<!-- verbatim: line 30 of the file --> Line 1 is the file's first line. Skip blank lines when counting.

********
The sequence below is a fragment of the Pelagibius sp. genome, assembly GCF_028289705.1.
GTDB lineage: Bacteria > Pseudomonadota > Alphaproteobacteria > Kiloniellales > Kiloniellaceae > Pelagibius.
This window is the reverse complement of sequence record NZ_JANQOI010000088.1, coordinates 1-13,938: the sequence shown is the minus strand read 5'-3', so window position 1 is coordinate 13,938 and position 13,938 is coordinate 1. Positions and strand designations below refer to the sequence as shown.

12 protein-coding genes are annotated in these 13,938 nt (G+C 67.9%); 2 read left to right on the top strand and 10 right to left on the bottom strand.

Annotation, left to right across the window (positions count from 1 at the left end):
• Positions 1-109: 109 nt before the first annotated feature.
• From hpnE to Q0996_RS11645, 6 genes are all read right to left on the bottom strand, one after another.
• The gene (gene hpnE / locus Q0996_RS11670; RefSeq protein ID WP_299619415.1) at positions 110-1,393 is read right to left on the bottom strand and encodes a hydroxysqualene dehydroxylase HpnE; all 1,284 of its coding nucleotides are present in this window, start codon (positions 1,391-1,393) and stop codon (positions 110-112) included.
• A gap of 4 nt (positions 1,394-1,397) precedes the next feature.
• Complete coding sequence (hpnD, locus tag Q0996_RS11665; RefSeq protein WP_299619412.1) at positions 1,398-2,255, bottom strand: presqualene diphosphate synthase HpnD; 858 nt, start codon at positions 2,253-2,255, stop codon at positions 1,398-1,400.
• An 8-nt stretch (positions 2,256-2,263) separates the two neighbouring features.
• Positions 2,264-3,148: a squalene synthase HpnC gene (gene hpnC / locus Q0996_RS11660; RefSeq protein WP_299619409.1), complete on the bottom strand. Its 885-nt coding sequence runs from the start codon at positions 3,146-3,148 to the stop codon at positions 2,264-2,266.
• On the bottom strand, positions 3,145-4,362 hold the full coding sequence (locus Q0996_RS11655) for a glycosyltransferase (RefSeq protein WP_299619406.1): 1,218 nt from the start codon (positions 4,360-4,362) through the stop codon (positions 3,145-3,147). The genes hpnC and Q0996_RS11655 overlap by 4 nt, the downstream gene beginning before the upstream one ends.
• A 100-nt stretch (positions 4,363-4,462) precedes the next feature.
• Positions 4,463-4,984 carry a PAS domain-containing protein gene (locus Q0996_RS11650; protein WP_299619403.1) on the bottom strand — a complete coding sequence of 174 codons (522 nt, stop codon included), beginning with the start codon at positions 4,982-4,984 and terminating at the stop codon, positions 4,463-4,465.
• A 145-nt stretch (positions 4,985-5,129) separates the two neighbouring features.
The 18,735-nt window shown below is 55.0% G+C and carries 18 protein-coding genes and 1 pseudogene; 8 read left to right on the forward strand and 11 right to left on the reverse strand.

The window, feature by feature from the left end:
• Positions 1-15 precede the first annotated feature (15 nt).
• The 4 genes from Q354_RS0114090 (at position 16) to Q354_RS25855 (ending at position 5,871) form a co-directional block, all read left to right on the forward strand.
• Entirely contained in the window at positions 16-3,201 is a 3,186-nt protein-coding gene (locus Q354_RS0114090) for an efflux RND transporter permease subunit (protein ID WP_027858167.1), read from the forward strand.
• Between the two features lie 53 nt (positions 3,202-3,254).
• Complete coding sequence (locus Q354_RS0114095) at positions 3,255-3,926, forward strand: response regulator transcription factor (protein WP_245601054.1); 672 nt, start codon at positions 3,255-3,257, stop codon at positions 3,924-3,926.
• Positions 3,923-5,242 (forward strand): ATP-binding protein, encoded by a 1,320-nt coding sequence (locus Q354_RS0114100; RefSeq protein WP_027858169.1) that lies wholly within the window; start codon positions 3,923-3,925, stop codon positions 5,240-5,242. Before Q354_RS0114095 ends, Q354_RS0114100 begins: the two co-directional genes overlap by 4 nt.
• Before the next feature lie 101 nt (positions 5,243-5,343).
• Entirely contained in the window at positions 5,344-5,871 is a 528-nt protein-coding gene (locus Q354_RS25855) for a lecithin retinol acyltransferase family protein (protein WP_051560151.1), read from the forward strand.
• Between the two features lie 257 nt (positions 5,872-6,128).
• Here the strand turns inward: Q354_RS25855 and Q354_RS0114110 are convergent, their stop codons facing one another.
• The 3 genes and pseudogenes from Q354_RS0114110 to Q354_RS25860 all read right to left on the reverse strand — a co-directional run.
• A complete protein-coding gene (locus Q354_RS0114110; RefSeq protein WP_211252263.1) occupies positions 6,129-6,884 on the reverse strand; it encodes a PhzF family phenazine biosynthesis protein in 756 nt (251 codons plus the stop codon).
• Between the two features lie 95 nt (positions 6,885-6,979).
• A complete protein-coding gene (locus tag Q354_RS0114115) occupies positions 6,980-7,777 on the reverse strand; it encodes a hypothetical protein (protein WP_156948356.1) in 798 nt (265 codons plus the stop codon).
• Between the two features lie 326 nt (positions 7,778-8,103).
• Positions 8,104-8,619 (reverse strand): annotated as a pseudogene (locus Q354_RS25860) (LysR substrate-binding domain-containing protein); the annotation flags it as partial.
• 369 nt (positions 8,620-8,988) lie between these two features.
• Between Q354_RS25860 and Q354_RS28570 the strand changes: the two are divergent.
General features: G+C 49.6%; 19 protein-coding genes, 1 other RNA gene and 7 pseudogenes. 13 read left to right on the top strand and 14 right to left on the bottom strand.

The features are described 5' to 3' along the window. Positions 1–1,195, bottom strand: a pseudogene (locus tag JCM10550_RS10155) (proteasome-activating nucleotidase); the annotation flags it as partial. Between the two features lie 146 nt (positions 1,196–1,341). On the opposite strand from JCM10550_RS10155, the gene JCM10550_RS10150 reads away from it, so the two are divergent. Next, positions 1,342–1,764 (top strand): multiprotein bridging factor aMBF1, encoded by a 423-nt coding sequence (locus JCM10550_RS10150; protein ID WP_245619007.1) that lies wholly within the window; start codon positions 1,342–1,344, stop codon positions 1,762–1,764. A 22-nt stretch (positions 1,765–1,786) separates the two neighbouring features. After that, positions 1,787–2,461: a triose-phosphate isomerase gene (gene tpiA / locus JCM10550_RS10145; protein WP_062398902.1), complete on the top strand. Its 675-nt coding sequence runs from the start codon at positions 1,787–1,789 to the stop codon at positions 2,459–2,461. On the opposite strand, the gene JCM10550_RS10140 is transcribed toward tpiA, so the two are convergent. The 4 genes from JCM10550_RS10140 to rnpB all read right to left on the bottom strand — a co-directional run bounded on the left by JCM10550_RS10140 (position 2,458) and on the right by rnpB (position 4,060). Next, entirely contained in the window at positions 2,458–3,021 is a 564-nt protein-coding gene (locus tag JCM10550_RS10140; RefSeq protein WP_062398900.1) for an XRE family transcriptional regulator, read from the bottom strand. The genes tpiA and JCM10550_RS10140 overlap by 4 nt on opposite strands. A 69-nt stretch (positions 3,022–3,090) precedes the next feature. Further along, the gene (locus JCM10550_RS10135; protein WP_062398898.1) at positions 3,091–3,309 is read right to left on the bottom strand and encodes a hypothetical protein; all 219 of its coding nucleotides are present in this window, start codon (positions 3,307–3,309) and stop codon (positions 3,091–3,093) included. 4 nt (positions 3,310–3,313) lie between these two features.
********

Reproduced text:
• A complete protein-coding gene (locus Q354_RS0114110; RefSeq protein WP_211252263.1) occupies positions 6,129-6,884 on the reverse strand; it encodes a PhzF family phenazine biosynthesis protein in 756 nt (251 codons plus the stop codon).